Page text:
Every time I visit a ballpark in a different city I’m struck by the same thought: Despite the fact that Kauffman Stadium was built when flares and platform shoes were a reasonable fashion choice, the people who built it got a lot of things right.
Recently I was in Washington, D.C. for the Royals-Nationals series and because I hadn’t seen it before and decided to go out into the heat and one billion percent humidity and walk around Nationals Park.
I can now report that from the outside Nationals Park resembles a bank that doesn’t want your business.
From the street, the only visible part of the field is the upper deck in center field. Once you’re inside it’s a very nice park, but from the outside, nothing about the architecture says baseball; federal penitentiary, yes — baseball, no.
Even so, it’s light years ahead of the Nationals’ old park, RFK Stadium.
Broken concrete, hand railings thick with layers of paint first applied when cars had tailfins and a lighting system so dim it appeared to be controlled by someone worried about the electric bill.
But Washington, D.C. isn’t the only town that has had problems with their ballpark.
In Minneapolis the old Hubert H. Humphrey Metrodome was famous for having a white roof, and since that didn’t make seeing a fly ball difficult enough someone had the brilliant idea of adding little, round white lights — spot the round object that was moving and you might have found the fly ball you were supposed to catch.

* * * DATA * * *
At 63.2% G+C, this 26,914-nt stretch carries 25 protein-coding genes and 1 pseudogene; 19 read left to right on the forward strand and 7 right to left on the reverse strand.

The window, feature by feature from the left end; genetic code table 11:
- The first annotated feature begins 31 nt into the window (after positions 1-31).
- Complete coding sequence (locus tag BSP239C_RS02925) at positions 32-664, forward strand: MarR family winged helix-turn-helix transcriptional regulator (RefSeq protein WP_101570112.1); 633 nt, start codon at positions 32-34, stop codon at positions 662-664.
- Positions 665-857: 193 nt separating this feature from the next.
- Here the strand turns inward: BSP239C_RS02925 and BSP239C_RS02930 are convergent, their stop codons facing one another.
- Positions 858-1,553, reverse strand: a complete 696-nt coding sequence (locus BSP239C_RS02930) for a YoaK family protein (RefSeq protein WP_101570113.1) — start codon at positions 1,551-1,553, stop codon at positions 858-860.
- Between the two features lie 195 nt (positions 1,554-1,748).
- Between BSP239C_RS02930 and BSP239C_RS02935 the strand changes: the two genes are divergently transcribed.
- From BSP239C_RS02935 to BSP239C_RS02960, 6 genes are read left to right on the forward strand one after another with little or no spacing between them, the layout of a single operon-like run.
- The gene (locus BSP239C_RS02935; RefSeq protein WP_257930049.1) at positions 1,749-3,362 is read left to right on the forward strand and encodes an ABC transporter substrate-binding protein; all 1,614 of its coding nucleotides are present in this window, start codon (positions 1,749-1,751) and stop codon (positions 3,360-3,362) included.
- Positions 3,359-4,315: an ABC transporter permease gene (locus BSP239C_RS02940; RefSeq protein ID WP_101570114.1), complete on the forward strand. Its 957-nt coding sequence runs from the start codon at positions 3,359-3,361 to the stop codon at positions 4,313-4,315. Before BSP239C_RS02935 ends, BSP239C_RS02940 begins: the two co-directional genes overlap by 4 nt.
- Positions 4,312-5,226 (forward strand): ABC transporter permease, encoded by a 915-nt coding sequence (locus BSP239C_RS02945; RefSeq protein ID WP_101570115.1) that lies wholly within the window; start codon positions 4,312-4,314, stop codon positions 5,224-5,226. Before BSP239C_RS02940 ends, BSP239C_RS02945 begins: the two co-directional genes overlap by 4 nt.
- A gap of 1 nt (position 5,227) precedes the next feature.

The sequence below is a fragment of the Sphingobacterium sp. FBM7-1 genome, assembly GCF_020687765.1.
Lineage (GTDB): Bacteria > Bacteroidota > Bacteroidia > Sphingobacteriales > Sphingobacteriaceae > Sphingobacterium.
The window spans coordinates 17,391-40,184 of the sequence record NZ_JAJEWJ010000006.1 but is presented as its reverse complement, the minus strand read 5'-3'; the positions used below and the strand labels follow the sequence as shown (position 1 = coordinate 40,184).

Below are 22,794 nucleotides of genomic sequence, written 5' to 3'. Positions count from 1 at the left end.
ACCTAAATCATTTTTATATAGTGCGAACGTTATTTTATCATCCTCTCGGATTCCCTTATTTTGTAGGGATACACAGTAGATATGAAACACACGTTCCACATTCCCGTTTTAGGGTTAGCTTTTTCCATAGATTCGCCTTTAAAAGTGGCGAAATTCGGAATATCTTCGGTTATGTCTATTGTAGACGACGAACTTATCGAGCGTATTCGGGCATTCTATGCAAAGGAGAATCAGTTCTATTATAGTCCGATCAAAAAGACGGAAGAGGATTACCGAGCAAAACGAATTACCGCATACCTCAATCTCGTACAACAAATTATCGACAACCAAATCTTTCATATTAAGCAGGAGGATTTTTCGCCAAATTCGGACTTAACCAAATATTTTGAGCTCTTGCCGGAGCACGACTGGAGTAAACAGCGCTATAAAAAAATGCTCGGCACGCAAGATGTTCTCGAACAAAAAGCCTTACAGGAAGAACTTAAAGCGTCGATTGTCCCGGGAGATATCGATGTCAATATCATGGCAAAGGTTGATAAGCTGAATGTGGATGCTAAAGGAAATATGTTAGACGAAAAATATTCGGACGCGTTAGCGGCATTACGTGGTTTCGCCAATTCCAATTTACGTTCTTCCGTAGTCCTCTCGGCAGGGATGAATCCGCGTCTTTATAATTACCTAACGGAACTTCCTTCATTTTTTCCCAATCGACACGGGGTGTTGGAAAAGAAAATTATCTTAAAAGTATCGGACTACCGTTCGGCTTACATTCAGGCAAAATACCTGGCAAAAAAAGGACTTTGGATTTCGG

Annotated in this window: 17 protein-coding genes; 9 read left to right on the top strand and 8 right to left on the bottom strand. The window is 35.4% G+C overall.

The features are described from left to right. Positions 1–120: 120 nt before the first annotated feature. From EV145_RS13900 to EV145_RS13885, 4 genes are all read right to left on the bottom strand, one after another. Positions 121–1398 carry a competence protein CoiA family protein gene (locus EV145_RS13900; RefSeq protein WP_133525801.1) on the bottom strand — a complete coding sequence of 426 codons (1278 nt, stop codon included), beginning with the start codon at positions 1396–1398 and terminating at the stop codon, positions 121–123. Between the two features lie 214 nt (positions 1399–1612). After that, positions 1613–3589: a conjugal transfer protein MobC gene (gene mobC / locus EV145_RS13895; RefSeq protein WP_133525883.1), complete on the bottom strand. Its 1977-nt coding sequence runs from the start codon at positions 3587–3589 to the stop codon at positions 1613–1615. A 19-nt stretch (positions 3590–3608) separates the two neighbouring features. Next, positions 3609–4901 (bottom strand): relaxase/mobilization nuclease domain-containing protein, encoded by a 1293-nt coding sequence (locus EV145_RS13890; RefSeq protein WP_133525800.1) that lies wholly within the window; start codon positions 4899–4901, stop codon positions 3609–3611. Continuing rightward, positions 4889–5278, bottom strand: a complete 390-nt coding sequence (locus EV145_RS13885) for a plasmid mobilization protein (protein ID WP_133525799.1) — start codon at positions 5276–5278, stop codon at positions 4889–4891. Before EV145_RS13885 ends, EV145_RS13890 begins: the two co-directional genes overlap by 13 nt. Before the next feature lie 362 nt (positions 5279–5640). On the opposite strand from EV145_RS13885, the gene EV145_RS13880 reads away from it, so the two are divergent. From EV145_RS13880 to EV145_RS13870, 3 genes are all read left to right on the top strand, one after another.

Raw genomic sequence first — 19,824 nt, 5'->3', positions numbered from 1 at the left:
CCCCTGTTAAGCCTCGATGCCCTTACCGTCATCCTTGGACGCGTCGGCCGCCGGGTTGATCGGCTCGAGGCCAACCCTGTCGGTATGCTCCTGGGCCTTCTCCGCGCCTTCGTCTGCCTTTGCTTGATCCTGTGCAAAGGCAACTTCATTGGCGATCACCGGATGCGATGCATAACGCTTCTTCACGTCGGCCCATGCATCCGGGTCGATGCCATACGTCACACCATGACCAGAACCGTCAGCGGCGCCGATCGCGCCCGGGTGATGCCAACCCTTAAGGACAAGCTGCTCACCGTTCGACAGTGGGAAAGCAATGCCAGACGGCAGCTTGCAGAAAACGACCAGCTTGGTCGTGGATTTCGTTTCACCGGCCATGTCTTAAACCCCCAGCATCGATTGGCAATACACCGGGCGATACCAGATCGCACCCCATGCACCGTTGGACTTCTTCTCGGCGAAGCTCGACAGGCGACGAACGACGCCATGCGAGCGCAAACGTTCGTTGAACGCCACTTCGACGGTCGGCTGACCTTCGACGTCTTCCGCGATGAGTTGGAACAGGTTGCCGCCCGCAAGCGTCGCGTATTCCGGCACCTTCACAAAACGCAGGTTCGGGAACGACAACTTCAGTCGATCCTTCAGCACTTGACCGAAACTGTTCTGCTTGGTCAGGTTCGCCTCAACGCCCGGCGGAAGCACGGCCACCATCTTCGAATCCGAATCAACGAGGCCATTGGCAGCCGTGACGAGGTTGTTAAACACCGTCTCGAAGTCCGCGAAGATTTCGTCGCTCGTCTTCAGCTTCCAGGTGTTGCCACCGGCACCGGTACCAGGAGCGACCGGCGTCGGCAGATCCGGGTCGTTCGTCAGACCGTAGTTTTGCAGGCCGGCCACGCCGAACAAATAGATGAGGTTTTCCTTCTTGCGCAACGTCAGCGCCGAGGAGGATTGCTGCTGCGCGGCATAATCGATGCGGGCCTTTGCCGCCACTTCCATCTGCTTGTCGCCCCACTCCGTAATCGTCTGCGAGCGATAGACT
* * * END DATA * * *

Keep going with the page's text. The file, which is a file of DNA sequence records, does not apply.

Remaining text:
You’d think they’ve fixed it by now, but years ago when the roof was closed in Houston’s Minute Maid Park and it was raining, middle infielders reported the roof’s seal wasn’t tight and it was still raining at shortstop and second base. So while everyone else was warm and dry, a shortstop could be looking up into rain drops when trying to catch a pop fly.
In Pittsburgh’s PNC Park those glass office buildings beyond the center-field wall look cool, but the sun reflects off them and makes it tough for the catcher and hitter to see the ball in the early innings of a night game.
It’s easy to come along afterwards and criticize — which is exactly why I’ve chosen that as a profession — but getting a ballpark right is harder than you might think.
Who should you please?
If you’re designing a ballpark you have at least three groups of people you’re trying to please: the people who are paying for it, the people who are going to work there and the people who are going to come to the park to watch that second group do their jobs.
If the players want the equipment room and indoor batting cage right next to the clubhouse, but it’s cheaper to locate those things elsewhere, who wins?
Do you please the players or the people paying for the park?
If fans want to sit right above the outfield, but the outfielders would rather not have fans interfering with a catch or pouring Bud Lights on their heads, who do you please?
The players or the fans?
Make one group happy you might upset the other two.
What Kauffman got right
When fans think of a park they tend to think about how it looks, but ask a player about Fenway Park in Boston and he’s more likely to talk about the cramped clubhouse and dugout than the Green Monster.
A park can look great to a fan, but be a mess behind the scenes.
In some parks, reporters have to fight their way through a crowded concourse to get to the elevators that will take them to the clubhouses, in Kauffman the elevators are right next to the press box.